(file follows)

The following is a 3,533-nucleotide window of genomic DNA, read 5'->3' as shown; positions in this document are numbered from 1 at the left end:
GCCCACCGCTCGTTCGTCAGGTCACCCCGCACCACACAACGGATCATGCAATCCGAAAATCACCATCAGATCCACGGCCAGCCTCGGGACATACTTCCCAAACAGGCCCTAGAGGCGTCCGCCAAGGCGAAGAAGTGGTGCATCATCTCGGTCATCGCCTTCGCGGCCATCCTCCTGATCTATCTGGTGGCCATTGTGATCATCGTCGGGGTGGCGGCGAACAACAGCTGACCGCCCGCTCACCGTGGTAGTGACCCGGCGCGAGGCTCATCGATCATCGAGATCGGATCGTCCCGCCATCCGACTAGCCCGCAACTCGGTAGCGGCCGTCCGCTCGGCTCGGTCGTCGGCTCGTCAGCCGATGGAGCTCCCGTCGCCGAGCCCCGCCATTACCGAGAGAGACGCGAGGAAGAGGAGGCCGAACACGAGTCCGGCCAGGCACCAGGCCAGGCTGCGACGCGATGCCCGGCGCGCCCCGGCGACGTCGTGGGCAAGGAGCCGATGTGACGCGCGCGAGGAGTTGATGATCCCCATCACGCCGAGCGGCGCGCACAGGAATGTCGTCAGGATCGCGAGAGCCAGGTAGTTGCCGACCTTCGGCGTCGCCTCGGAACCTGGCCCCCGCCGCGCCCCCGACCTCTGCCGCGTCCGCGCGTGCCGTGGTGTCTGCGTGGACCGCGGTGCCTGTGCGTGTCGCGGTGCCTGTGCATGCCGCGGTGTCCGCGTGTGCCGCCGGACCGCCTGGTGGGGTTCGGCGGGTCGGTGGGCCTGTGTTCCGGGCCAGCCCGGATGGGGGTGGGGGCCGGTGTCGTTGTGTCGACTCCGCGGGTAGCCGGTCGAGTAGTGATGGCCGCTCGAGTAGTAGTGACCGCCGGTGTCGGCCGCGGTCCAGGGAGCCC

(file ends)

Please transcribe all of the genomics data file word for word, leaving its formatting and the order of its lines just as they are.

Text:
The following is a 3,533-nucleotide window of genomic DNA, read 5'->3' as shown; positions in this document are numbered from 1 at the left end:
GCCCACCGCTCGTTCGTCAGGTCACCCCGCACCACACAACGGATCATGCAATCCGAAAATCACCATCAGATCCACGGCCAGCCTCGGGACATACTTCCCAAACAGGCCCTAGAGGCGTCCGCCAAGGCGAAGAAGTGGTGCATCATCTCGGTCATCGCCTTCGCGGCCATCCTCCTGATCTATCTGGTGGCCATTGTGATCATCGTCGGGGTGGCGGCGAACAACAGCTGACCGCCCGCTCACCGTGGTAGTGACCCGGCGCGAGGCTCATCGATCATCGAGATCGGATCGTCCCGCCATCCGACTAGCCCGCAACTCGGTAGCGGCCGTCCGCTCGGCTCGGTCGTCGGCTCGTCAGCCGATGGAGCTCCCGTCGCCGAGCCCCGCCATTACCGAGAGAGACGCGAGGAAGAGGAGGCCGAACACGAGTCCGGCCAGGCACCAGGCCAGGCTGCGACGCGATGCCCGGCGCGCCCCGGCGACGTCGTGGGCAAGGAGCCGATGTGACGCGCGCGAGGAGTTGATGATCCCCATCACGCCGAGCGGCGCGCACAGGAATGTCGTCAGGATCGCGAGAGCCAGGTAGTTGCCGACCTTCGGCGTCGCCTCGGAACCTGGCCCCCGCCGCGCCCCCGACCTCTGCCGCGTCCGCGCGTGCCGTGGTGTCTGCGTGGACCGCGGTGCCTGTGCGTGTCGCGGTGCCTGTGCATGCCGCGGTGTCCGCGTGTGCCGCCGGACCGCCTGGTGGGGTTCGGCGGGTCGGTGGGCCTGTGTTCCGGGCCAGCCCGGATGGGGGTGGGGGCCGGTGTCGTTGTGTCGACTCCGCGGGTAGCCGGTCGAGTAGTGATGGCCGCTCGAGTAGTAGTGACCGCCGGTGTCGGCCGCGGTCCAGGGAGCCC